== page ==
Culinary Secrets: Composed salad evolves through centuries
by Tomm Johnson / Submitted to the Tracy Press
Apr 19, 2012 | 2563 views | 0 0 comments | 14 14 recommendations | email to a friend | print
The various elements of salad niçoise are arranged on the plate and served with a vinaigrette dressing. Courtesy photo
The various elements of salad niçoise are arranged on the plate and served with a vinaigrette dressing. Courtesy photo
Salad niçoise is one of those dishes that has a lot of history to it.

Originally, this salad came from Nice, France. Throughout the years, like everything else, some things about this salad have changed. Originally, it was made with tuna in olive oil, but newer versions typically use freshly seared tuna.

The vegetables have also changed over time. In the accompanying recipe, you will find more or less what is served in restaurants now. This salad is traditionally garnished with anchovies.

One thing I want to share is that the recipe is always a guideline and not set in stone. If you don’t like things in this recipe, don’t use them, or substitute things you like. Remember, you will be the one eating it.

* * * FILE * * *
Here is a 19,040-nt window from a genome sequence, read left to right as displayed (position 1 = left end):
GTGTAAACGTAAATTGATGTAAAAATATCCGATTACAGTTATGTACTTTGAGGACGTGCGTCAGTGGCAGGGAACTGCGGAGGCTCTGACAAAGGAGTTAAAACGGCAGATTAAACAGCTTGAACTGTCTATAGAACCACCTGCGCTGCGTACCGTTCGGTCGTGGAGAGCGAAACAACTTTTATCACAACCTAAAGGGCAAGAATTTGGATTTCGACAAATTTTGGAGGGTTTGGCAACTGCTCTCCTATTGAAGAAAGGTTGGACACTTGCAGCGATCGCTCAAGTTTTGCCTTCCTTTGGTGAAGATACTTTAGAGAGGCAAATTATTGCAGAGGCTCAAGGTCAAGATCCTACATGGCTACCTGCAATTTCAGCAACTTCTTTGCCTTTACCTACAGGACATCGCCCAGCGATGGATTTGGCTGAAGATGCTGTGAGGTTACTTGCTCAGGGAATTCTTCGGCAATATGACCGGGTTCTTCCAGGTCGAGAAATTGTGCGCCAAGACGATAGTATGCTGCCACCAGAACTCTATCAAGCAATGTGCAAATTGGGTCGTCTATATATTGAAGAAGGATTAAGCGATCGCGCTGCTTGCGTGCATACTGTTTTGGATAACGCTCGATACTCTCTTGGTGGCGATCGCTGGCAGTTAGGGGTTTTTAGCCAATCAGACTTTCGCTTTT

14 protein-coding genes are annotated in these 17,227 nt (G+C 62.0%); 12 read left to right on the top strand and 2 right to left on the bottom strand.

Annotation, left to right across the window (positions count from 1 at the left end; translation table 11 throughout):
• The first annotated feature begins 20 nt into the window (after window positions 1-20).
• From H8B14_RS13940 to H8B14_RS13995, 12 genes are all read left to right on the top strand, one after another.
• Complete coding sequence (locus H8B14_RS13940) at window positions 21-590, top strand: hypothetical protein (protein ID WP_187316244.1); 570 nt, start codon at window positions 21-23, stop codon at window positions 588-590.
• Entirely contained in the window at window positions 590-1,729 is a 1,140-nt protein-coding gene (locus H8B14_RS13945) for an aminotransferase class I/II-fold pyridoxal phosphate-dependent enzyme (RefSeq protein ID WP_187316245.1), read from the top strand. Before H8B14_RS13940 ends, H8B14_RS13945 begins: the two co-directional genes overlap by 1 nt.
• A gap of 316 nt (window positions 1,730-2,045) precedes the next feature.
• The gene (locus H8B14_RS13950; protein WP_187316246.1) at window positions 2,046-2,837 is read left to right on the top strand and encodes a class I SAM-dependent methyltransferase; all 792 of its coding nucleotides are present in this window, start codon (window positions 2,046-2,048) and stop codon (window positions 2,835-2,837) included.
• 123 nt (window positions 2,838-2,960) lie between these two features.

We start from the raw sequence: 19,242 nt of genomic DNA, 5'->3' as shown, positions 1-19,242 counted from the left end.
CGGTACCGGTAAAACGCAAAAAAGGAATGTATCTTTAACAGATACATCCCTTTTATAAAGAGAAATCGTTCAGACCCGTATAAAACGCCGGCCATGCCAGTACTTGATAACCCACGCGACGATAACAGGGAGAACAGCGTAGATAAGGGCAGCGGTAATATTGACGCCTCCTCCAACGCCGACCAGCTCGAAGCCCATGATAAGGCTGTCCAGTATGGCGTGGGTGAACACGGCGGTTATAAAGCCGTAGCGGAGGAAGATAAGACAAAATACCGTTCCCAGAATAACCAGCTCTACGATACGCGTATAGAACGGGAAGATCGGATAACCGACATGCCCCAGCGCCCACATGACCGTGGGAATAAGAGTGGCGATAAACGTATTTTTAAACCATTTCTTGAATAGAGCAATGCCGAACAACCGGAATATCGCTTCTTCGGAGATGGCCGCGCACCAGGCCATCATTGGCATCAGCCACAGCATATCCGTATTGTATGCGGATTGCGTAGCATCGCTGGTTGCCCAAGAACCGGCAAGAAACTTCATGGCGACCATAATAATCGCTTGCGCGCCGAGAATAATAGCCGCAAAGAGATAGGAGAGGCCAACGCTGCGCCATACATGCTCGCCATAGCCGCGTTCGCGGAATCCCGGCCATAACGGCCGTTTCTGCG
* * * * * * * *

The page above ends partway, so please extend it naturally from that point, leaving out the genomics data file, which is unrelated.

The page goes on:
If you are enjoying my recipes, please send me an email at You can also become a fan on Facebook. Happy cooking.

Tomm Johnson, a professional chef, lives in Mountain House and shares his culinary expertise online at He can be reached at or on Facebook, “Culinary Secrets with Chef Tomm.”


Serves 1

1 hardboiled egg, cut in half lengthwise

6 niçoise olives

8 green beans, cooked

1 roma tomato, cut in quarters

1 small red potato, cooked and cut into half moons

8 slices cucumber

1½ cup romaine lettuce, in bite-size pieces

4 ounces tuna, seared, in ¼-inch slices

Arrange ingredients in an artistic manner on the plate. Serve with red wine vinaigrette.


2 tablespoons red wine vinegar

6 tablespoons extra-virgin olive oil

1 tablespoon shallots, finely chopped

1 teaspoon garlic, finely chopped

¼ teaspoon fresh thyme, chopped

Salt and pepper to taste

In a small bowl, mix all ingredients and set aside. It is best to do this in advance, as the flavor gets better with time.

— Tomm Johnson

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